The Insider Guide to How to Get Published – Part 1

Phil: Back in February, Candice sent over a link to a conference taking place in London organised by the people who publish the important “Writers and Artists Yearbook“. It had the tempting sub-title “How to Get Published in 2011”.

Well we want to be published in 2011 and the price wasn’t too scary, especially with the discount for booking early, so how could we go wrong ? Anyway, doesn’t that nice Ms Rowling recommend the book, and she’s not done too badly out of this writing lark.

I was ticket number 5, Candice number 6.

On the train down to the big city we pondered on the sort of people who we would be sharing the event with. All would be aspiring authors and pretty serious ones if they were willing to book on to an event. At the very least it was going to be a chance to size up the competition in the marketplace. The advert promised the chance to network with high-level agents and publishers and meet the successful teams behind the scenes. Maybe an agent or publisher would spot us in the crowd, recognise our potential and sign us up on the spot for a huge advance !

The venue was the Welcome Collection opposite Euston Station. It’s proximity was handy thanks to the torrential rain that greeted our arrival in the capital. Inside we joined a queue to register. At this point I realised I’d forgotten the ID we’d been told to bring but as it happens, nothing was asked for one we presented out tickets. I guess that in the event of a duplication, details would be requested and the imposter sent packing.

More importantly, inside there was tea, coffee, water (still & sparkling) and loads of cookies ! I opted for the one with raspberry like bits in as it’s always sensible to pick the healthy choice early in the day. Sadly, the lighting wasn’t conducive to quality photography hence the slightly soft focus and reaching for my camera I forgot the glass on my hand and made a bit of a puddle on the nice wooden floor. Sorry about that.

The crowd looked disappointingly normal. None of the gentlemen were wearing elbow pads or Terry Pratchet style fedoras. As for the ladies – if you think I’m going to have a crack at fashion commentary then you’re mistaken. One outfit did make me think, “I bet she’s writing chick-lit” though. That’s all I’m saying.

Most of the day was spent in a pleasant auditorium deep in the bowels of the building. Tube train noises could be heard through the walls and I suspect were at about the same level. Half way through the day, it was pointed out I didn’t need to balance my notepad on my knee as the fat arms of the chair housed a fold-out table. Very clever !

I’ll cover some of the lessons learned from the speakers in a post later this week but the overall impression of some of the audience was interesting. Most people didn’t ask any questions but many of those who did betrayed a complete lack of understanding of the commercial realities involved in writing. One lady proclaimed that her book, “MUST be published this year”, perhaps a rather literal interpretation of the “How to Get Published in 2011” and this drew an exasperated, “But we are planning our books for 2012” from an agent on the panel. Another was upset that the process of applying to agents differed between companies – she wanted to be a writer, not waste her time with all the different formats people wanted.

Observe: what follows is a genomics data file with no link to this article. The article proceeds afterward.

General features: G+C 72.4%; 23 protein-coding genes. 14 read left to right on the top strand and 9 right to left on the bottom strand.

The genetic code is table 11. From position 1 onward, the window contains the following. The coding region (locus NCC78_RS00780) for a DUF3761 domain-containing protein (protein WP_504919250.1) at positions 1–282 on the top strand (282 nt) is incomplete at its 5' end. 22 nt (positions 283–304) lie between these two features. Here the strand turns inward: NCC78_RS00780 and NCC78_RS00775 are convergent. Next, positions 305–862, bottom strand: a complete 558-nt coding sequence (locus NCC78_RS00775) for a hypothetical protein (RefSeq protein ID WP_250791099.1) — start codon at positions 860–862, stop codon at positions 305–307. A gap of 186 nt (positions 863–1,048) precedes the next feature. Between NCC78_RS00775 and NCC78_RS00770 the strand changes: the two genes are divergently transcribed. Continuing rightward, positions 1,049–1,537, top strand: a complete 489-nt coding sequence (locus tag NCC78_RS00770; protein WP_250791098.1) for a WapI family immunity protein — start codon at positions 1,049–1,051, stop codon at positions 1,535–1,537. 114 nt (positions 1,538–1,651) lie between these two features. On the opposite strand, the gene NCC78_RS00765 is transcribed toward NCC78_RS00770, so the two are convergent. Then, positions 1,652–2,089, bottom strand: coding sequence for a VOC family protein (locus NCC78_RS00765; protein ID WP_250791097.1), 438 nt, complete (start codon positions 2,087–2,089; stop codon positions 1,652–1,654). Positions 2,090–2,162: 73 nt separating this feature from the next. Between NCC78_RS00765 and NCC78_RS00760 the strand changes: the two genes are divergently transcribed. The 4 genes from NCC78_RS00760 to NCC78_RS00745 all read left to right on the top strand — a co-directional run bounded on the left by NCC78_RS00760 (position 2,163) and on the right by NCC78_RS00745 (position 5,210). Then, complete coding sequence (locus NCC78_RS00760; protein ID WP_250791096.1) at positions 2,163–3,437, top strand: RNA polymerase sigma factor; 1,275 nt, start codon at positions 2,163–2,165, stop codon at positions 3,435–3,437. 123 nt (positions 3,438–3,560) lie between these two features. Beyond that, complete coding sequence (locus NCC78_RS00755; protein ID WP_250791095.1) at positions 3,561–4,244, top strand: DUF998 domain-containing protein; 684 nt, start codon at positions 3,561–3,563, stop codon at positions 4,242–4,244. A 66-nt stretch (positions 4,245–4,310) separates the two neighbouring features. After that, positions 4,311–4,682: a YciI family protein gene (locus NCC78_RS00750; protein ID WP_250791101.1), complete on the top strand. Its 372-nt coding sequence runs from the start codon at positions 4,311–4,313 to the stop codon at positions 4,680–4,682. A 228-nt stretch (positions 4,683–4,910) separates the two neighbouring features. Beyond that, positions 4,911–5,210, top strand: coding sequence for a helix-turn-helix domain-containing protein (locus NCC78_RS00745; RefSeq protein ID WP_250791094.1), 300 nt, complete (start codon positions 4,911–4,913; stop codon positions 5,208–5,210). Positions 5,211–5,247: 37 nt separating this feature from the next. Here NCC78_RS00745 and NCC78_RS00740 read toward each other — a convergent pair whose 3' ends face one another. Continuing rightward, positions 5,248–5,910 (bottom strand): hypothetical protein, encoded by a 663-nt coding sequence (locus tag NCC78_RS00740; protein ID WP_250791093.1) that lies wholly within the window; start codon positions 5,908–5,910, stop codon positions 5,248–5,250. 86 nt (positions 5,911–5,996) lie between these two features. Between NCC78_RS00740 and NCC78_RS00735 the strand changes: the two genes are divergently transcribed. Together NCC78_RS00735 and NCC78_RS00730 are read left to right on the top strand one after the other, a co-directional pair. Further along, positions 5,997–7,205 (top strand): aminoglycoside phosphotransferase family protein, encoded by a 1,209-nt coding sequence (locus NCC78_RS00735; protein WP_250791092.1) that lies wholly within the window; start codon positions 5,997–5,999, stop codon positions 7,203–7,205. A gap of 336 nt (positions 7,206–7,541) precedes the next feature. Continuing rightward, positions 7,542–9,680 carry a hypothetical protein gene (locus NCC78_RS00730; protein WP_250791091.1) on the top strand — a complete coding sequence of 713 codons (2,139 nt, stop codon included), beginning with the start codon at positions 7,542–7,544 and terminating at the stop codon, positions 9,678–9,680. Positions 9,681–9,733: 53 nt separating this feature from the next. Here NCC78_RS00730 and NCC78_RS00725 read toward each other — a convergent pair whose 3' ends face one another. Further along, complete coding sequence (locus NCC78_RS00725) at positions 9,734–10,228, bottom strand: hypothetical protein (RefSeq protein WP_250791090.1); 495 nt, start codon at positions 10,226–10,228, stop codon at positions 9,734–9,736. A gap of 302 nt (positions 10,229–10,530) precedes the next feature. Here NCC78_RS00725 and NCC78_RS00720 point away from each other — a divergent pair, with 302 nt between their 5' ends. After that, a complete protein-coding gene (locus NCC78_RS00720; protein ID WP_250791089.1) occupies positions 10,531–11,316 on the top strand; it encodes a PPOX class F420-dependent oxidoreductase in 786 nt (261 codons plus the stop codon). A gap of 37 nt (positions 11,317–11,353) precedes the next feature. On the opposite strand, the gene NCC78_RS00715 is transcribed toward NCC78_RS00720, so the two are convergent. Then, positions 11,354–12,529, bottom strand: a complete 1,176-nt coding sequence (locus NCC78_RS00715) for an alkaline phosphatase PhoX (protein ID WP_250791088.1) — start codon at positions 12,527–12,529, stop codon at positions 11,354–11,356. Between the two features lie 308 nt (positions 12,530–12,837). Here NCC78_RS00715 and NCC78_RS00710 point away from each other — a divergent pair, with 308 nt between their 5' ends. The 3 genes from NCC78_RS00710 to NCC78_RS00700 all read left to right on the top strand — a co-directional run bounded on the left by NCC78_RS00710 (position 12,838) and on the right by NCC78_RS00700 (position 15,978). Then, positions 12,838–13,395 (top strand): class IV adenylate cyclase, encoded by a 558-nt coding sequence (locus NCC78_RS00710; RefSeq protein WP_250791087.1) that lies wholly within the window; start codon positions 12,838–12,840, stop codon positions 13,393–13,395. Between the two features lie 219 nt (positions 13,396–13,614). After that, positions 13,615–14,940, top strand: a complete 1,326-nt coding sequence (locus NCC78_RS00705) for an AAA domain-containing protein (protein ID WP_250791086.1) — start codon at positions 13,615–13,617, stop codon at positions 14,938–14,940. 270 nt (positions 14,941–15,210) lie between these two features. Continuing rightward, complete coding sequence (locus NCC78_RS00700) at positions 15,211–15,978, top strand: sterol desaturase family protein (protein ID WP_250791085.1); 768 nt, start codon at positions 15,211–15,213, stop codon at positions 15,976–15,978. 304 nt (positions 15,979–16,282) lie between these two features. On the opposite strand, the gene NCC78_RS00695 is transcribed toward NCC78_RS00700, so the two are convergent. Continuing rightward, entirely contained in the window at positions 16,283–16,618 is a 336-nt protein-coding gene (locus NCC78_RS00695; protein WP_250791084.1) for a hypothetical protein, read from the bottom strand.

For many of us, this opened a window on what it must be like being on the receiving end of all this output. As authors we are all writing with various degrees of detachment from the real world and yet at some point someone gets the results of our efforts land with a thud on their desk, and at that point the difference between on of the guys working in an ivory tower and people like us (hopefully) who are thinking commercially, become obvious.

Another common thread to the day was people dropping names. Inevitably, the very first person to get the chance to speak did this. He boomed that he’d watched something literary on the TV a few days ago and proceeded to frame his question mentioning this and relating it obliquely to those appearing on his magic fish tank. This happened at least three times during the day – each time you could hear the thud as the name landed and I certainly squirmed with embarrassment. Sadly, it is considered bad form, but very tempting, to turn around and explain to someone that saying a famous name does not make you their friend, and telling us you watched them on telly does not fool us that you are and insider in the publishing world. Let’s face it, if that were the case you’d be sat at the front answering questions instead of in the audience.


Filed under Phil, Writing

3 responses to “The Insider Guide to How to Get Published – Part 1

  1. I read quite a lot and often finsh a book (or not) and wonder how the hell it ever got printed let alone sold especially when there is a sticker on the front that says it’s the world’s number one bestseller – where? Outer Moldavie?
    You could try sending your book to a literary blogger. My son runs one that reviews books, films and TV programmes on fantasy and science fiction ( but there must be ones for your genre.

  2. Thanks Neil – that’s really useful. Once we get our new draft tweaked it will certainly be worth a look

  3. Pingback: Self Publishing – not as bad as we thought? | nolanparker

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